By Robert Fisk
The Muslim world’s historic – and deeply tragic – chasm between Sunni and Shia Islam is having worldwide repercussions. Syria’s civil war, America’s craven alliance with the Sunni Gulf autocracies, and Sunni (as well as Israeli) suspicions of Shia Iran are affecting even the work of the United Nations.
Saudi Arabia’s petulant refusal last week to take its place among non-voting members of the Security Council, an unprecedented step by any UN member, was intended to express the dictatorial monarchy’s displeasure with Washington’s refusal to bomb Syria after the use of chemical weapons in Damascus – but it also represented Saudi fears that Barack Obama might respond to Iranian overtures for better relations with the West.
The Saudi head of intelligence, Prince Bandar bin Sultan – a true buddy of President George W Bush during his 22 years as ambassador in Washington – has now rattled his tin drum to warn the Americans that Saudi Arabia will make a “major shift” in its relations with the US, not just because of its failure to attack Syria but for its inability to produce a fair Israeli-Palestinian peace settlement.
What this “major shift” might be – save for the usual Saudi hot air about its independence from US foreign policy – was a secret that the prince kept to himself.
Israel, of course, never loses an opportunity to publicise – quite accurately – how closely many of its Middle East policies now coincide with those of the wealthy potentates of the Arab Gulf.
Hatred of the Shia/Alawite Syrian regime, an unquenchable suspicion of Shia Iran’s nuclear plans and a general fear of Shia expansion is turning the unelected Sunni Arab monarchies into proxy allies of the Israeli state they have often sworn to destroy. Hardly, one imagines, the kind of notion that Prince Bandar wishes to publicise.
Furthermore, America’s latest contribution to Middle East “peace” could be the sale of $10.8bn worth of missiles and arms to Sunni Saudi Arabia and the equally Sunni United Arab Emirates, including GBU-39 bombs – the weapons cutely called “bunker-busters” – which they could use against Shia Iran. Israel, of course, possesses the very same armaments.
Whether the hapless Mr Kerry – whose risible promise of an “unbelievably small” attack on Syria made him the laughing stock of the Middle East – understands the degree to which he is committing his country to the Sunni side in Islam’s oldest conflict is the subject of much debate in the Arab world. His response to the Saudi refusal to take its place in the UN Security Council has been almost as weird.
After lunch on Monday at the Paris home of the Saudi Foreign Minister, Saud al-Faisal, Kerry – via his usual anonymous officials – said that he valued the autocracy’s leadership in the region, shared Riyadh’s desire to de-nuclearise Iran and to bring an end to the Syrian war. But Kerry’s insistence that Syrian President Bashar al-Assad and his regime must abandon power means that a Sunni government would take over Syria; and his wish to disarm Shia Iran – however notional its nuclear threat may be – would ensure that Sunni military power would dominate the Middle East from the Afghan border to the Mediterranean.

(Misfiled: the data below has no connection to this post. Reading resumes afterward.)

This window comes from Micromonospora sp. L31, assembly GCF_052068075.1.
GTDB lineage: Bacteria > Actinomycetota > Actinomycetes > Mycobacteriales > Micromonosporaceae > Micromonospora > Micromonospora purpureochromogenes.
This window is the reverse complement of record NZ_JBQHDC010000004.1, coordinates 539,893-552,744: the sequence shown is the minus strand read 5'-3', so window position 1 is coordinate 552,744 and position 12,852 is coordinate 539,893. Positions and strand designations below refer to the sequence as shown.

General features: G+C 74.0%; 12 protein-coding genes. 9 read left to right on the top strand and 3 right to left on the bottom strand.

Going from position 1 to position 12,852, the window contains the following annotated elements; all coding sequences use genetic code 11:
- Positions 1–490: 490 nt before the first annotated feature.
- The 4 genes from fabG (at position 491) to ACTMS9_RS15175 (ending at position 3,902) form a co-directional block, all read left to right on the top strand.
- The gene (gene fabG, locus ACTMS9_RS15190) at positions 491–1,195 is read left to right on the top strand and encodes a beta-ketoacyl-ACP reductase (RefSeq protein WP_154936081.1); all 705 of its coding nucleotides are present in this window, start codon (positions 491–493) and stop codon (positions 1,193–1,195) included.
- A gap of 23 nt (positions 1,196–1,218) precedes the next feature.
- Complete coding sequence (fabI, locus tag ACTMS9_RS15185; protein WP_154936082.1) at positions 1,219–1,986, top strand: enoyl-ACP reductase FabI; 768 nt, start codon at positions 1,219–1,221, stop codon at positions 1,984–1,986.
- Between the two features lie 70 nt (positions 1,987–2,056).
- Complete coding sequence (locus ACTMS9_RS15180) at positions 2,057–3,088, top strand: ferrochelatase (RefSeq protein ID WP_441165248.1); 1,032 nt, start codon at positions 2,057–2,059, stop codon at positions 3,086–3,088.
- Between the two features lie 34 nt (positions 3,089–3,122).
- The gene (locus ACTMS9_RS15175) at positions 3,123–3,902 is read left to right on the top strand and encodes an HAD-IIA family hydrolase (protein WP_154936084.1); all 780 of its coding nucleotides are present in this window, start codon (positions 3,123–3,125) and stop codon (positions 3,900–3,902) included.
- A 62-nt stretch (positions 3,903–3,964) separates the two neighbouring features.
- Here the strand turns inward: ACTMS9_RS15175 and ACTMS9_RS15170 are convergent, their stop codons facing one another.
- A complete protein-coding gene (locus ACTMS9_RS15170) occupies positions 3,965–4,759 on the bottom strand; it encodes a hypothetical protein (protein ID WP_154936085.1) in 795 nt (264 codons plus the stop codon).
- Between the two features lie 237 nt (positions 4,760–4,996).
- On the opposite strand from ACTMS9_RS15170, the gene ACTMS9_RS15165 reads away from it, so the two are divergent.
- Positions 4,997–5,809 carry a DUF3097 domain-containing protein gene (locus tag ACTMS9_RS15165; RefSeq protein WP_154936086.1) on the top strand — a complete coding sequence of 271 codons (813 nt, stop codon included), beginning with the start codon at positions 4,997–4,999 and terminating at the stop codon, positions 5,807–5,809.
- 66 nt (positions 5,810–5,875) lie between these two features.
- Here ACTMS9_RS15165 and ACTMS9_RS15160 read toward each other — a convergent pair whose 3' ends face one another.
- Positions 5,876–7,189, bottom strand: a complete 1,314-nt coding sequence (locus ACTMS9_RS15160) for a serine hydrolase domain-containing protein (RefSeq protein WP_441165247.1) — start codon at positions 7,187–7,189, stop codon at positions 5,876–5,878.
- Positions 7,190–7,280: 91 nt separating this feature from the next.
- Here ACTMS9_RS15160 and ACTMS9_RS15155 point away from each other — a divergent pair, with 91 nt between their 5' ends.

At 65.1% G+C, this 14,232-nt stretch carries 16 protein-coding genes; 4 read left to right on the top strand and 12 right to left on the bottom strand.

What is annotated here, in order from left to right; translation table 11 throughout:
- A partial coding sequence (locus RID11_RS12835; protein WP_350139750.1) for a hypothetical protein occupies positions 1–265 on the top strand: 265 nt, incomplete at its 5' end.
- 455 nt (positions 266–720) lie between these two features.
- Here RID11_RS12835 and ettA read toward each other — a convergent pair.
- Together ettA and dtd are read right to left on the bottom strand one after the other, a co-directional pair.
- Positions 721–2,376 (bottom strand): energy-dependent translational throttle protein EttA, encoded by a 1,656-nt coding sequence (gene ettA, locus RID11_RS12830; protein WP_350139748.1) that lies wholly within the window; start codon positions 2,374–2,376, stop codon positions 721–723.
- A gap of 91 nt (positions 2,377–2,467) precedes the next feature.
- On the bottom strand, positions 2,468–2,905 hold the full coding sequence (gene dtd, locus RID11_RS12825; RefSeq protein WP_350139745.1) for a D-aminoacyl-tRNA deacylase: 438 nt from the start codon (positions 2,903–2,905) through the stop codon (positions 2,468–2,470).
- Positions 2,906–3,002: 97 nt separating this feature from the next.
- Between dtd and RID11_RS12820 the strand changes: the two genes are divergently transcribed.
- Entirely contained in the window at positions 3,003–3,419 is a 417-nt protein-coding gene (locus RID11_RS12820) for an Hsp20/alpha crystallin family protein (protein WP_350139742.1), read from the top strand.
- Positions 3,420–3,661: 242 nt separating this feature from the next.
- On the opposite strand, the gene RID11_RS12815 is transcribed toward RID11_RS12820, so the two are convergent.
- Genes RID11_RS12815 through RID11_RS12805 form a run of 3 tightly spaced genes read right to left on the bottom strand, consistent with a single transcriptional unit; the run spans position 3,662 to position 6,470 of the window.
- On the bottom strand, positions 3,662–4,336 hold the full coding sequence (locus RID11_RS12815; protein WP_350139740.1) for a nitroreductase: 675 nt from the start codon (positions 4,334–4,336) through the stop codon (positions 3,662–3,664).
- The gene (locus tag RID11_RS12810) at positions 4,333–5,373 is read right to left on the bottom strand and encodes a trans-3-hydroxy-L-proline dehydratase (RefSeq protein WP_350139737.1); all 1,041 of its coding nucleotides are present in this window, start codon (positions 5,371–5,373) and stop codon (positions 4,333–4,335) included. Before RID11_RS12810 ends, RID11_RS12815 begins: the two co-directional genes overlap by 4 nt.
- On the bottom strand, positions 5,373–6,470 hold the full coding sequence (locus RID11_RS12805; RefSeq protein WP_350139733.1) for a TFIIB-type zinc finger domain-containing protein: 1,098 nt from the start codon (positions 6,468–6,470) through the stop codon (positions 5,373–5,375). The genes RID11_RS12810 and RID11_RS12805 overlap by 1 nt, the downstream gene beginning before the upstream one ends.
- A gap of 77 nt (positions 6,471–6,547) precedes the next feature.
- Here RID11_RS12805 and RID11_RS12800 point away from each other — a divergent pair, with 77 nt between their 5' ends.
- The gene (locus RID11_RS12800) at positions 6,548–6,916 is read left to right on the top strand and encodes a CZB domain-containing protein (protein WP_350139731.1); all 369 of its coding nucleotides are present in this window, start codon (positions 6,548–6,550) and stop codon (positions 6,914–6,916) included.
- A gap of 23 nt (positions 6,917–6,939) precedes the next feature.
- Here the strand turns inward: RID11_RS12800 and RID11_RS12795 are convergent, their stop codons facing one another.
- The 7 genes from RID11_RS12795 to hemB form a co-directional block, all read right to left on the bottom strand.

Few realise that Yemen constitutes another of the Saudi-Iranian battlegrounds in the region.
Saudi enthusiasm for Salafist groups in Yemen – including the Islah party, which is allegedly funded by Qatar, though it denies receiving any external support – is one reason why the post-Saleh regime in Sanaa has been supporting the Zaidi Shia Houthi “rebels” whose home provinces of Sa’adah, al Jawf and Hajja border Saudi Arabia. The Houthis are – according to the Sunni Saudis – supported by Iran.
The minority Sunni monarchy in Bahrain – supported by the Saudis and of course by the compliant governments of the US, Britain, et al – is likewise accusing Shia Iran of colluding with the island’s majority Shias. Oddly, Prince Bandar, in his comments, claimed that Barack Obama had failed to support Saudi policy in Bahrain – which involved sending its own troops into the island to help repress Shia demonstrators in 2011 – when in fact America’s silence over the regime’s paramilitary violence was the nearest Washington could go in offering its backing to the Sunni minority and his Royal Highness the King of Bahrain.
All in all, then, a mighty Western love affair with Sunni Islam – a love that very definitely cannot speak its name in an Arab Gulf world in which “democracy”, “moderation”, “partnership” and outright dictatorship are interchangeable – which neither Washington nor London nor Paris (nor indeed Moscow or Beijing) will acknowledge. But, needless to say, there are a few irritating – and incongruous – ripples in this mutual passion.
The Saudis, for example, blame Obama for allowing Egypt’s decadent Hosni Mubarak to be overthrown. They blame the Americans for supporting the elected Muslim Brother Mohamed Morsi as president – elections not being terribly popular in the Gulf – and the Saudis are now throwing cash at Egypt’s new military regime. Assad in Damascus also offered his congratulations to the Egyptian military. Was the Egyptian army not, after all – like Assad himself – trying to prevent religious extremists from taking power?
Fair enough – providing we remember that the Saudis are really supporting the Egyptian Salafists who cynically gave their loyalty to the Egyptian military, and that Saudi-financed Salafists are among the fiercest opponents of Assad.
Thankfully for Kerry and his European mates, the absence of any institutional memory in the State Department, Foreign Office or Quai d’Orsay means that no one need remember that 15 of the 19 mass-killers of 9/11 were also Salafists and – let us above all, please God, forget this – were all Sunni citizens of Saudi Arabia.